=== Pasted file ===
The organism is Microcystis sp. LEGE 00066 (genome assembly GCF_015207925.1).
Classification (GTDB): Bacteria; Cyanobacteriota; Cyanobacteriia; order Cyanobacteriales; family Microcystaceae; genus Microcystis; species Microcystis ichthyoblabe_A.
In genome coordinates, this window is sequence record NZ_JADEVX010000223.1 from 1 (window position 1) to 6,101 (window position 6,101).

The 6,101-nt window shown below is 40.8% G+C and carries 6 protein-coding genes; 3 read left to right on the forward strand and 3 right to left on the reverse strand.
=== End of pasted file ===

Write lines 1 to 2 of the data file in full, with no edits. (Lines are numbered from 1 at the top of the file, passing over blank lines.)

The organism is Microcystis sp. LEGE 00066 (genome assembly GCF_015207925.1).
Classification (GTDB): Bacteria; Cyanobacteriota; Cyanobacteriia; order Cyanobacteriales; family Microcystaceae; genus Microcystis; species Microcystis ichthyoblabe_A.